Miami Beach commissioners have agreed to spend about $200,000 on a traffic study to analyze the impact of a long-awaited project on Miami’s Watson Island that faces staunch opposition from Beach residents and commissioners.
Residents filled the commission chambers during Wednesday’s meeting, speaking out against Flagstone Island Gardens, a mix of luxury hotel, upscale shops and yacht marina on Watson Island. One after another, they raised concerns about traffic snarls that could be created on the MacArthur Causeway by the Flagstone project. That traffic, they believe, could gridlock the causeway enough to stifle transit to the Beach and hurt tourism.
Commissioners immediately echoed residents’ angst before they directed City Manager Jimmy Morales to pursue a traffic study from an “unbiased” firm — most likely a company from out of state. The study could have little to no impact on what gets built, but it could yield data that the Beach could try to use to pressure the city of Miami to scale down the project.
In addition, it could give the city legal standing if the two governments would need to go through a mediation process. Raul Aguila, Miami Beach city attorney, said the study would help the city determine if the project affects the public interest of Beach residents.
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“It’s important to do the study because it will helps us determine if there are significant public issues,” he said.
While Flagstone’s representatives tout recent progress on the project by Turkish developer Mehmet Bayraktar, part of the strife from the Beach stems from a series of changes Flagstone has made to its plans, including a revision as recently as December. At one point, before the latest revision, critics pointed out that plans showed an increase of 60 percent in parking and an additional 140,000-square-feet of restaurant and retail space.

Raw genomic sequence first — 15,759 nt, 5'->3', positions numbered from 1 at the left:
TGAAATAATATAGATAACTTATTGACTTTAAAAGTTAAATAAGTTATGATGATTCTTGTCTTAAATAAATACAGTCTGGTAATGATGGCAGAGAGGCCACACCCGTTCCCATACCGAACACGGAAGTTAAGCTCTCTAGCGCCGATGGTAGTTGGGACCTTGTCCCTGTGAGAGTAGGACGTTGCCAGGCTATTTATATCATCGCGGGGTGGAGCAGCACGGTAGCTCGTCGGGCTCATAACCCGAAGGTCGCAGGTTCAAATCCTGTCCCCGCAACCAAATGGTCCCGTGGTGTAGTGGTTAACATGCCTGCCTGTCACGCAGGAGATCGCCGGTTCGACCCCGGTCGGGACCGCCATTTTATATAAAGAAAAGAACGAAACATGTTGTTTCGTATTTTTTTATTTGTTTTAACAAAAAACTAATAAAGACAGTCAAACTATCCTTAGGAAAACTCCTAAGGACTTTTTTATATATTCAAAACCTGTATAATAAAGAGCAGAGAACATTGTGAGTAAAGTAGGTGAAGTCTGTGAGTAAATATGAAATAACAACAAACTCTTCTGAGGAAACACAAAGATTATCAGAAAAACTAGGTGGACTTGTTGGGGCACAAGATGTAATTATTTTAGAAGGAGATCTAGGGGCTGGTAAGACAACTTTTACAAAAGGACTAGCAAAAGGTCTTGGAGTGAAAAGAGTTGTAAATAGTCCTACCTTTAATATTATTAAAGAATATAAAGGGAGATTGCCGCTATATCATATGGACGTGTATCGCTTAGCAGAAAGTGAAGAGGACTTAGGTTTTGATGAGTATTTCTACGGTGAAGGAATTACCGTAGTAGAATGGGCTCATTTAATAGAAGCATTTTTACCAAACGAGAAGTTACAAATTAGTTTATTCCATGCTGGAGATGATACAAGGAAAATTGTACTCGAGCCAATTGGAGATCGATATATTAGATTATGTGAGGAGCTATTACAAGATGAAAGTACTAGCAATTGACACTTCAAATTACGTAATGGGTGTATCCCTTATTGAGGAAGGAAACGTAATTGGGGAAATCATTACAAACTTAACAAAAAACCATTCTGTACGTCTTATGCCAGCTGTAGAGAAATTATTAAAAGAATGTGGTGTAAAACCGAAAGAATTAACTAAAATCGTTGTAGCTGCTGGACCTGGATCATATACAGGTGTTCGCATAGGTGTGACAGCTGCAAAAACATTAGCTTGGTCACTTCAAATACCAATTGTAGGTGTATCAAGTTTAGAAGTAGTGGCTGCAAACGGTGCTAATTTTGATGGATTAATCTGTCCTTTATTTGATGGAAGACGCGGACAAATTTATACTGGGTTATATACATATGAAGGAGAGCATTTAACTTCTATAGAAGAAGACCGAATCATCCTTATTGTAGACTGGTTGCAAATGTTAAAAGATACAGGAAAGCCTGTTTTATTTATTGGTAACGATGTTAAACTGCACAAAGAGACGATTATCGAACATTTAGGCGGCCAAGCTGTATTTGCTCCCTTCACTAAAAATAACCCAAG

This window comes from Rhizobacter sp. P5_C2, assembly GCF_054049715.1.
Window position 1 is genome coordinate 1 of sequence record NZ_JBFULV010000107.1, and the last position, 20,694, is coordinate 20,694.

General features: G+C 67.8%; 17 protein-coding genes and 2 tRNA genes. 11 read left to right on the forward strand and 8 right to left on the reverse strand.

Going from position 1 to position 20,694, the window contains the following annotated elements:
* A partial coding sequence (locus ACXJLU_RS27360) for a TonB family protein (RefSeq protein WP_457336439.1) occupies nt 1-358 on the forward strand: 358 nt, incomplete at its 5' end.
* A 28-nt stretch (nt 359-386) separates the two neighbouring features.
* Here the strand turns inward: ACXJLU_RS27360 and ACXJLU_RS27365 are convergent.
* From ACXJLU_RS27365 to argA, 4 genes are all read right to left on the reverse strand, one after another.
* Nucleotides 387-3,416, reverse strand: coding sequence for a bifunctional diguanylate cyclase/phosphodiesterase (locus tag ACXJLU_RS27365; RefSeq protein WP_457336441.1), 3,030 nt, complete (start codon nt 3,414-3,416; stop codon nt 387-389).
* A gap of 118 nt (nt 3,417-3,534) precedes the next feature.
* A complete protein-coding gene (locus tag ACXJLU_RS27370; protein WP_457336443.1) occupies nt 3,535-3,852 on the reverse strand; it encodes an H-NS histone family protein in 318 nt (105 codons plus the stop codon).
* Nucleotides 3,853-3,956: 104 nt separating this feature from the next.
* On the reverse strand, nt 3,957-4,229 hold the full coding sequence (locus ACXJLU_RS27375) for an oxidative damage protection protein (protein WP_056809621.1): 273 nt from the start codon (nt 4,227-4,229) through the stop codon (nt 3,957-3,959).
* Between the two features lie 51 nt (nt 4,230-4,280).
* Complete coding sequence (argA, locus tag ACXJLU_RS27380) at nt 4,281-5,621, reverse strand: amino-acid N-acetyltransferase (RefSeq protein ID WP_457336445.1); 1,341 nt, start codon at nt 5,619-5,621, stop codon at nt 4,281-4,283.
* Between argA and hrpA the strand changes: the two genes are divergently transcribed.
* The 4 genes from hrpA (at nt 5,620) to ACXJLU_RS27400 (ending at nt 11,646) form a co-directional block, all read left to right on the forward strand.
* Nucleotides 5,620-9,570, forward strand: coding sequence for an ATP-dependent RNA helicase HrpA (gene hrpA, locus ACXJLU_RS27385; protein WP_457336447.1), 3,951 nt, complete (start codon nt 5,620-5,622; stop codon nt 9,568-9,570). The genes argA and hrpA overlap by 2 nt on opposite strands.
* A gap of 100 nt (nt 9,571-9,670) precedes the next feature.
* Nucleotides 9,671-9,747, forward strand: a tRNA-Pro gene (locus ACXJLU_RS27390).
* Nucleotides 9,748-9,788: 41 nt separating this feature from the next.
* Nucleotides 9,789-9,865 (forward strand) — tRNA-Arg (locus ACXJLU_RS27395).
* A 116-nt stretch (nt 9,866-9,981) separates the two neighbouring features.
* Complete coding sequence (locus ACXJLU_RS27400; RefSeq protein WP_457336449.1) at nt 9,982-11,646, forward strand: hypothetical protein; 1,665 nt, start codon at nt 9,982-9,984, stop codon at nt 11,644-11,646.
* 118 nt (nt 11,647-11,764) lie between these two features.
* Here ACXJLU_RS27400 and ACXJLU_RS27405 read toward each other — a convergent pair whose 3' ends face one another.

Cesar Garcia-Pons, deputy planning director for Miami, told the commission Miami is still determining the process by which the city will review the modifications to the plan. In an interview after the meeting, he said it’s too early to be drawing conclusions.
“It’s premature in the fact that we have not started the review of the modifications,” he said adding that the application is not complete yet.
Meanwhile, Miami Beach Philip Levine did not mince words as he criticized the development.
“It’s an assault on the MacArthur, it’s an assault against our economy, and not just the Miami Beach economy, but the Dade County economy,” he told the Miami Herald. “Miami Beach has a few hotels, and we pay a little bit of resort taxes, everyone has noticed, that support this county. To choke off the MacArthur Causeway with a project like this is wrong fo the people of Miami Beach, wrong for the people of the city of Miami, it’s wrong for Dade County, and it’s wrong for our economy.”
Commissioner Deede Weithorn called the estimated $200,000 to be spent on the study money well spent because it could help prevent a blow to the island’s tourism industry.
“I can think of really no better use of resort tax dollars than to look at the impact, because the MacArthur Causeway is really what tourists know as the way to get here,” she said.
Brian May, lobbyist for Flagstone, told the commission that a previous traffic study done years ago showed the development would not create traffic that is beyond what is allowed on the causeway, and he said the developer is going through all the same processes any applicant would.
“The notion that the city of Miami has made this easier for the developer is absurd,” he said.
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